The Grain Gamble: Food Grain Adulteration


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“It is easy to remove a weevil from a grain, but hard to reverse the damage it does.”-

Michael Bassey Johnson

In the age where food adulteration has unfortunately become as common as a cold, food grains are no exception to this man-made plague. Food grains are an important part of the diet for a major part of the world and are consumed in various forms. These are a rich source of minerals, vitamins, proteins, carbohydrates, fats and oils. The diverse applications of food grains for instance, in the production of processed food and beverages, and the increase in its market demand over the years, has been accompanied by adulteration which has now become a worldwide problem.

Adulteration in Grains

Food grain adulteration is mainly of two types-

  • Adulteration of high-grade with low-grade grains.

To make profits, some manufacturers or distributors frequently replace high–grade with low-grade grains. A classic example of this type of adulteration is Basmati rice, which is high quality, aromatic variety of rice, grown in the foothills of the Himalayan Mountains. Owing to its superior quality but low production yield, Basmati rice is sold at prices at least four times higher than that of regular rice. Therefore, to increase profits, manufacturers or distributors often adulterate this rice with other non- fragrant varieties.

Another classic example is the case of oats, which is widely consumed for its high nutritional content and characteristic flavour. To boost profits, some producers or distributors mix wheat flour with oat flour. Additionally, mixing of high-grade wheat flour with low-cost cereals like sorghum and corn is quite prevalent.

  • Adulteration with extraneous materials

According to the Food Safety and Standards Authority of India (FSSAI), adulteration in food grain is usually in the form of extraneous matter which can be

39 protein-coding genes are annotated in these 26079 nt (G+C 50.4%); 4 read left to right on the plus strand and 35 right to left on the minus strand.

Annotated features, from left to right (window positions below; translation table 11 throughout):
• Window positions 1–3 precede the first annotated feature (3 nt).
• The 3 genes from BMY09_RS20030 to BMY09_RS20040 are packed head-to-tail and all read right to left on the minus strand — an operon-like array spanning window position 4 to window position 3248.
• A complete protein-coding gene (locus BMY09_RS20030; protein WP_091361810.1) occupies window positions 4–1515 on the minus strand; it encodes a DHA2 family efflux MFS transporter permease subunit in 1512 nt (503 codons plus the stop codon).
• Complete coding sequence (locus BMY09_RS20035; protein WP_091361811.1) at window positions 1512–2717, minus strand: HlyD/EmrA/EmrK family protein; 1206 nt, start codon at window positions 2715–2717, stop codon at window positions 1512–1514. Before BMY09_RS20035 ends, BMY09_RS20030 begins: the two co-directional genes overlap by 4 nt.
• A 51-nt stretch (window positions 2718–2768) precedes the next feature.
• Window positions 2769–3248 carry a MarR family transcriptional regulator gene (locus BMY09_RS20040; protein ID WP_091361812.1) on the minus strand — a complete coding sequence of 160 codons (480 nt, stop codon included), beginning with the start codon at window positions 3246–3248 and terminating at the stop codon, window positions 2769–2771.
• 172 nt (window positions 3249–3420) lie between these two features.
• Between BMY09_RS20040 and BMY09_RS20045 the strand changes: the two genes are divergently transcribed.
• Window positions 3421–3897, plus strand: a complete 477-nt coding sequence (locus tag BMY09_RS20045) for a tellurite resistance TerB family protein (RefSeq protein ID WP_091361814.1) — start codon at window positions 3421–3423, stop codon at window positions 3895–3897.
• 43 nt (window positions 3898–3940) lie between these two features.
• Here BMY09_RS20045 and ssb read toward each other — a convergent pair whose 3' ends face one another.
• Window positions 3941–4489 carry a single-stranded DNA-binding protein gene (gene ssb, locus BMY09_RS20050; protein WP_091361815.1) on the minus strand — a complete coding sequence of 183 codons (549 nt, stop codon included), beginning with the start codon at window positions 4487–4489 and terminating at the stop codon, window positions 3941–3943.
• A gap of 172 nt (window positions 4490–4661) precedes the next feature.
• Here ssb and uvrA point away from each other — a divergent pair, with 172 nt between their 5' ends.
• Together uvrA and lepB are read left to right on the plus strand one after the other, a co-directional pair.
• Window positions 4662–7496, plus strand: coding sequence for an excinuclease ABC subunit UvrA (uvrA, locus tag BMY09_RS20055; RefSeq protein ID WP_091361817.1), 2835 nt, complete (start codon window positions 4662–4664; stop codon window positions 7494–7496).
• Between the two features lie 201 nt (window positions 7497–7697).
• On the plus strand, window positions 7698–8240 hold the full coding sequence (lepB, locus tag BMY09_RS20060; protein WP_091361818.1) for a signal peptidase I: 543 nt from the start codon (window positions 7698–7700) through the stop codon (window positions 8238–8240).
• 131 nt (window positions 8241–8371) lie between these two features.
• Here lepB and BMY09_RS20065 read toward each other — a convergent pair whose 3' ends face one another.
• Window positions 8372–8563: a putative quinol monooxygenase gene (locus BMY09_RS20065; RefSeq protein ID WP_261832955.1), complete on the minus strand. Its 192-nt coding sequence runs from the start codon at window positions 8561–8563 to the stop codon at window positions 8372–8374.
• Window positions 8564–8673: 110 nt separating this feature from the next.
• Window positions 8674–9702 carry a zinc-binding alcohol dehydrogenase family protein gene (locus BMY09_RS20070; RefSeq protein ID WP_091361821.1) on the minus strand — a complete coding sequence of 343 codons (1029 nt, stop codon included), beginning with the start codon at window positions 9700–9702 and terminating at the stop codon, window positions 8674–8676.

a)inorganic matter such as sand, gravel, glass, pebbles, metallic pieces, and synthetic materials or,

     b)organic matter such as straw, husk, and other inedible grains, which are added to increase the product bulk.

As per the FSSAI Regulations, 2011, extraneous matter in unprocessed whole raw pulses is now regulated to a maximum of 3.0% by weight, with mineral matter and contaminants of animal origin accounting for no more than 0.5% by weight.

Besides this, the addition of dyes such as Sudan dyes to add colour or melamine to increase protein content can put human health in jeopardy.

How do these Adulterants Affect us?

Apart from the issue of consumers paying premium prices for inferior products, the aforementioned adulterants are unfit for human consumption. Upon consumption, they can cause food poisoning, indigestion, and in some cases, severe damage to the digestive track.

How to detect adulteration in Food grains

Adulteration may be of different kinds, therefore the methods of detection varies accordingly-

  • To detect the presence of food colour in, add two teaspoons of food grains to a transparent glass of water. If the food grains are free from added colours, they won’t leave any colour. However, if the food grains are adulterated they will leave a yellowish colour.


  • To detect turmeric in sella rice, sprinkle a small amount of soaked lime on the suspected rice. If the rice grains are adulterated, they will turn red. Unadulterated rice will remain the same colour.


  • To detect the presence of excess bran in wheat flour, sprinkle a spoon of the suspected wheat flour in a transparent glass of water. If the wheat flour is adulterated, the excess bran will be seen floating on the water surface.


  • To detect the presence of ergots in food grains, put some grains in a transparent glass containing 20% salt solution. The ergots will float on the surface of water while the pure grains settle down. Usually, purple or black, longer sized grains indicate the presence of ergots.


  • To detect adulteration of ragi with rhodamine B, take a cotton ball soaked in water and rub the outer surface of the suspected ragi. If the cotton absorbs colour, it is indicative of the presence of rhodamine B which is used to add colour to the outer surface of ragi.

It’s a Gamble

Food grains are an important part of cuisines worldwide and are rich sources of vitamins and minerals. It forms an important part of our daily diets and therefore, knowledge of the quality, safety and standards of food grains is crucial.

It is said that just a grain can bring a bird down from the skies. Similarly, the consumption of just a small amount of adulterated food grains is enough to bring down human health and well-being. To prevent such mishaps from occurring, consumers beware and test your food grains for adulteration!

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